Index Black Ops Part 6 – Fill Factor vs. Page Splits

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In my TSQL2sDay index summary post, that I’d be writing a few posts on the information that is contained in sys.dm_db_index_operational_stats. The posts are  the following:

We are now to the last post of this series.  In this post we will be investigating the relationship between fill factor and page splits.  If you aren’t familiar with page splits then take a chance to read the post Index Black Ops Part 5 – Page Splits.

Expanding An Idea

As mentioned in the last post, when data is updated on an index it can lead to page splits.  I had originally intended to talk about fill factor with the last post but the length of that post dictated the need for another.  So in this post we will use the ideas from that post to see the effect of FILL FACTOR on an index and sys.dm_db_index_operational_stats.

Below I am going to go through three pairs of scripts.  Each pair will cover a different fill factor level to see how adjusting it will affect the indexes and page splits that occur.  All of the scripts will be using tempdb.

The first script in each pair will perform the following steps:

  1. Create dbo.FillFactorTable in tempdb with a clustered and non-clustered index.
  2. Insert 10,000 rows into dbo.FillFactorTable.
  3. Rebuild the indexes on dbo.FillFactorTable.  This will apply the fill factor assigned to the index to the index.
  4. Query sys.dm_db_index_operational_stats for leaf and non-leaf allocations.
  5. Query sys.dm_db_index_physical_stats for fragmentation and page count.

After that, the second script in each pair will perform the following steps:

  1. Update dbo.FillFactorTable to possibly cause page splits. That’s called foreshadowing.
  2. Query sys.dm_db_index_operational_stats for leaf and non-leaf allocations.
  3. Query sys.dm_db_index_physical_stats for fragmentation and page count.

Through these scripts, we should be able to demonstrate the effect of fill factor on the occurrence of page splits.

Starting at 0 or 100

Out of the box, SQL Server defaults indexes to a fill factor of 0.  This is the same as having a fill factor of 100.  To start the demonstrations, run the first script with fill factor 100.


	USE tempdb;
	GO

	IF OBJECT_ID('dbo.FillFactorTable') IS NOT NULL
	DROP TABLE dbo.FillFactorTable;

	CREATE TABLE dbo.FillFactorTable
	(
	ID int
	,Value varchar(200)
	,CreateDate datetime
	,CONSTRAINT PK_FillFactorTable PRIMARY KEY (ID)
	WITH FILLFACTOR = 100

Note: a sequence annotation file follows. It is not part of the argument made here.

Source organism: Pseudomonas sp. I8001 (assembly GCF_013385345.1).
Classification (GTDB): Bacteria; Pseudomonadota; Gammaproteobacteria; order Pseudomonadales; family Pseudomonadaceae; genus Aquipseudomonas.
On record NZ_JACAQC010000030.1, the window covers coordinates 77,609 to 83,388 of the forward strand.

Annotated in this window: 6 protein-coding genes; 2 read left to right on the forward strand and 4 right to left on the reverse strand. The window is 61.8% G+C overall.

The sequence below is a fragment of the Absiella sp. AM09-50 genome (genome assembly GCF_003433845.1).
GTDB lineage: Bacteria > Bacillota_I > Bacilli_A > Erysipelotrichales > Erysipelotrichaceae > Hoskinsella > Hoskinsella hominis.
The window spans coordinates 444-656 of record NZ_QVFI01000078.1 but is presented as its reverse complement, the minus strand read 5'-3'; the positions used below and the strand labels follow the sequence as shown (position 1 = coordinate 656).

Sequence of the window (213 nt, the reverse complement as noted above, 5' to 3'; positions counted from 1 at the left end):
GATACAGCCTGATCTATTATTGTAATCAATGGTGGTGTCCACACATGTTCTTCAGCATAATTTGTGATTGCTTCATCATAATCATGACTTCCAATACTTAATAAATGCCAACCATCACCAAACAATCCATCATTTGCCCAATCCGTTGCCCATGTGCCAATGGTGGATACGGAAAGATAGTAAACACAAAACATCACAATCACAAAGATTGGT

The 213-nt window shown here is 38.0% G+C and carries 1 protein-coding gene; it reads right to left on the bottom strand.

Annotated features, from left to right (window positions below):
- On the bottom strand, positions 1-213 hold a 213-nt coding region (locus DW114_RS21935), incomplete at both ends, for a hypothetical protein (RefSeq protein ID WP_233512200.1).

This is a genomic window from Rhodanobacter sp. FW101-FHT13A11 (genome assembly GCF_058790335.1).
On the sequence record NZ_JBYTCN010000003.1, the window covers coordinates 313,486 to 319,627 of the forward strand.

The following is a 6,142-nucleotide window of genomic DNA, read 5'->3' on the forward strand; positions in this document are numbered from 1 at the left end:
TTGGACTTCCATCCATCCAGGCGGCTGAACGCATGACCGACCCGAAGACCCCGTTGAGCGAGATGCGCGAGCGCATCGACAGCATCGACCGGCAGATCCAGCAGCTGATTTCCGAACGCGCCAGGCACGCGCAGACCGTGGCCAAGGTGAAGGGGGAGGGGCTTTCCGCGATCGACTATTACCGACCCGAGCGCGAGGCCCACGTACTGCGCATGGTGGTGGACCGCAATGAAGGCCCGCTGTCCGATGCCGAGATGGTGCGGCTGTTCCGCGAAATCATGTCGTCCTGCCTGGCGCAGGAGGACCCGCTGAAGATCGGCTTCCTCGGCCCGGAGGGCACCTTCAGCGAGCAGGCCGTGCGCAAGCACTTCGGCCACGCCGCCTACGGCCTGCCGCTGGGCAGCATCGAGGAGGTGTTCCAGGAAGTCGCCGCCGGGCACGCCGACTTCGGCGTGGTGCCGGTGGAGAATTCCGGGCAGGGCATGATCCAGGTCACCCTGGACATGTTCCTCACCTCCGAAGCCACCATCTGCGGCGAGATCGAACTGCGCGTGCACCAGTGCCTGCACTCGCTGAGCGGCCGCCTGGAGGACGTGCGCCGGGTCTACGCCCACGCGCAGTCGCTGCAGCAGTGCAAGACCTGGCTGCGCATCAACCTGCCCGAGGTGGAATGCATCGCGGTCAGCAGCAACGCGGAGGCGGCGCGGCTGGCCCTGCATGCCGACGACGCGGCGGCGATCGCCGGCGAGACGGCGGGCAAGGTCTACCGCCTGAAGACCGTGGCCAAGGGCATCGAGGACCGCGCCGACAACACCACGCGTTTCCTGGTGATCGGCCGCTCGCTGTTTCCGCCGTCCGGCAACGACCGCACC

);

	CREATE INDEX IX_FillFactorTable_Value ON dbo.FillFactorTable (Value)
	WITH FILLFACTOR = 100;

	WITH
	l0 AS (SELECT 0 AS C UNION ALL SELECT 0),
	l1 AS (SELECT 0 AS C FROM L0 AS A CROSS JOIN L0 AS B),
	l2 AS (SELECT 0 AS C FROM l1 AS A CROSS JOIN l1 AS B),
	l3 AS (SELECT 0 AS C FROM l2 AS A CROSS JOIN l2 AS B),
	l4 AS (SELECT 0 AS C FROM l3 AS A CROSS JOIN l3 AS B),
	l5 AS (SELECT 0 AS C FROM l4 AS A CROSS JOIN l4 AS B),
	nums AS (SELECT ROW_NUMBER() OVER(ORDER BY (SELECT NULL)) AS N FROM l5)
	INSERT INTO dbo.FillFactorTable
	SELECT TOP (10000)
	n, REPLICATE('X',100), GETDATE()
	FROM nums
	ORDER BY 2;

	ALTER INDEX PK_FillFactorTable ON dbo.FillFactorTable REBUILD;
	ALTER INDEX IX_FillFactorTable_Value ON dbo.FillFactorTable REBUILD;

	SELECT
	OBJECT_SCHEMA_NAME(ios.object_id) + '.' + OBJECT_NAME(ios.object_id) as table_name
	,i.name as index_name
	,leaf_allocation_count
	,nonleaf_allocation_count
	FROM sys.dm_db_index_operational_stats(DB_ID(), OBJECT_ID('dbo.FillFactorTable'),NULL, NULL) ios
	INNER JOIN sys.indexes i ON i.object_id = ios.object_id AND i.index_id = ios.index_id;
	SELECT
	OBJECT_SCHEMA_NAME(ips.object_id) + '.' + OBJECT_NAME(ips.object_id) as table_name
	,ips.avg_fragmentation_in_percent
	,ips.fragment_count
	,page_count
	FROM sys.dm_db_index_physical_stats(DB_ID(), OBJECT_ID('dbo.FillFactorTable'),NULL, NULL, 'LIMITED') ips
	

The results of the query are below.  This shows that there haven’t been any page allocations since the index rebuild.  And the rebuild pretty much removed all fragmentation from the index.  Take note of the page count for the indexes, as we’ll see this increase in the later scripts.

image

With that baseline, run the second script listed below:


	UPDATE dbo.FillFactorTable
	SET Value =  REPLICATE('X',200)
	WHERE ID%5 =1

	SELECT
	OBJECT_SCHEMA_NAME(ios.object_id) + '.' + OBJECT_NAME(ios.object_id) as table_name
	,i.name as index_name
	,leaf_allocation_count
	,nonleaf_allocation_count
	FROM sys.dm_db_index_operational_stats(DB_ID(), OBJECT_ID('dbo.FillFactorTable'),NULL, NULL) ios
	INNER JOIN sys.indexes i ON i.object_id = ios.object_id AND i.index_id = ios.index_id;